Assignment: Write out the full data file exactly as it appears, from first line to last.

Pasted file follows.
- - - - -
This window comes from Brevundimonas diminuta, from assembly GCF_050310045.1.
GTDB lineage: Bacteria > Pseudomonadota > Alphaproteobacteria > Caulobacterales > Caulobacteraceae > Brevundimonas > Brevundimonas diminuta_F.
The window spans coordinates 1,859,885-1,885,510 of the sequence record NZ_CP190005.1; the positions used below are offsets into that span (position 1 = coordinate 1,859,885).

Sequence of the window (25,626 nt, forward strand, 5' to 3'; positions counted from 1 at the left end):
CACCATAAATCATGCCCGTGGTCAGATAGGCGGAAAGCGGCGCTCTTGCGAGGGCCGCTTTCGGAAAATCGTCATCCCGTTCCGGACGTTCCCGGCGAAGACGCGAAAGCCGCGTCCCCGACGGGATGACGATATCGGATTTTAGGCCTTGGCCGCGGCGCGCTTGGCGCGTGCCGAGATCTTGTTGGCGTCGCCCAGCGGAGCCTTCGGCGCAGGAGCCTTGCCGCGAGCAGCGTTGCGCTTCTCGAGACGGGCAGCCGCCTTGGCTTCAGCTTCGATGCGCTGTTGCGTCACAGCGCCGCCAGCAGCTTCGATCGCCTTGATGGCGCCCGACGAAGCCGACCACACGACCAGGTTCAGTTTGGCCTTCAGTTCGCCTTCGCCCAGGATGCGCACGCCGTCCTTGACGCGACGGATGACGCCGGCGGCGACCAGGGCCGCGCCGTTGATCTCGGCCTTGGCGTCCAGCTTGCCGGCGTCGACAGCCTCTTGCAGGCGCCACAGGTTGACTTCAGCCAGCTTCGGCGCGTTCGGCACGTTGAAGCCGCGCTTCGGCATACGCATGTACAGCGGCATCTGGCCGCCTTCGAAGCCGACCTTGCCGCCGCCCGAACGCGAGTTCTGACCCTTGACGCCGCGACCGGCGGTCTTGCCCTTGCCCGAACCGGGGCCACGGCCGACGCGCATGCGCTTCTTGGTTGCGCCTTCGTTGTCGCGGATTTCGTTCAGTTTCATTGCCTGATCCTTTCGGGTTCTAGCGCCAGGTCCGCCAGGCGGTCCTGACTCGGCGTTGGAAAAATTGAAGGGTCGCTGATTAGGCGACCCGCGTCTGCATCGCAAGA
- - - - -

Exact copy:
This window comes from Brevundimonas diminuta, from assembly GCF_050310045.1.
GTDB lineage: Bacteria > Pseudomonadota > Alphaproteobacteria > Caulobacterales > Caulobacteraceae > Brevundimonas > Brevundimonas diminuta_F.
The window spans coordinates 1,859,885-1,885,510 of the sequence record NZ_CP190005.1; the positions used below are offsets into that span (position 1 = coordinate 1,859,885).

Sequence of the window (25,626 nt, forward strand, 5' to 3'; positions counted from 1 at the left end):
CACCATAAATCATGCCCGTGGTCAGATAGGCGGAAAGCGGCGCTCTTGCGAGGGCCGCTTTCGGAAAATCGTCATCCCGTTCCGGACGTTCCCGGCGAAGACGCGAAAGCCGCGTCCCCGACGGGATGACGATATCGGATTTTAGGCCTTGGCCGCGGCGCGCTTGGCGCGTGCCGAGATCTTGTTGGCGTCGCCCAGCGGAGCCTTCGGCGCAGGAGCCTTGCCGCGAGCAGCGTTGCGCTTCTCGAGACGGGCAGCCGCCTTGGCTTCAGCTTCGATGCGCTGTTGCGTCACAGCGCCGCCAGCAGCTTCGATCGCCTTGATGGCGCCCGACGAAGCCGACCACACGACCAGGTTCAGTTTGGCCTTCAGTTCGCCTTCGCCCAGGATGCGCACGCCGTCCTTGACGCGACGGATGACGCCGGCGGCGACCAGGGCCGCGCCGTTGATCTCGGCCTTGGCGTCCAGCTTGCCGGCGTCGACAGCCTCTTGCAGGCGCCACAGGTTGACTTCAGCCAGCTTCGGCGCGTTCGGCACGTTGAAGCCGCGCTTCGGCATACGCATGTACAGCGGCATCTGGCCGCCTTCGAAGCCGACCTTGCCGCCGCCCGAACGCGAGTTCTGACCCTTGACGCCGCGACCGGCGGTCTTGCCCTTGCCCGAACCGGGGCCACGGCCGACGCGCATGCGCTTCTTGGTTGCGCCTTCGTTGTCGCGGATTTCGTTCAGTTTCATTGCCTGATCCTTTCGGGTTCTAGCGCCAGGTCCGCCAGGCGGTCCTGACTCGGCGTTGGAAAAATTGAAGGGTCGCTGATTAGGCGACCCGCGTCTGCATCGCAAGA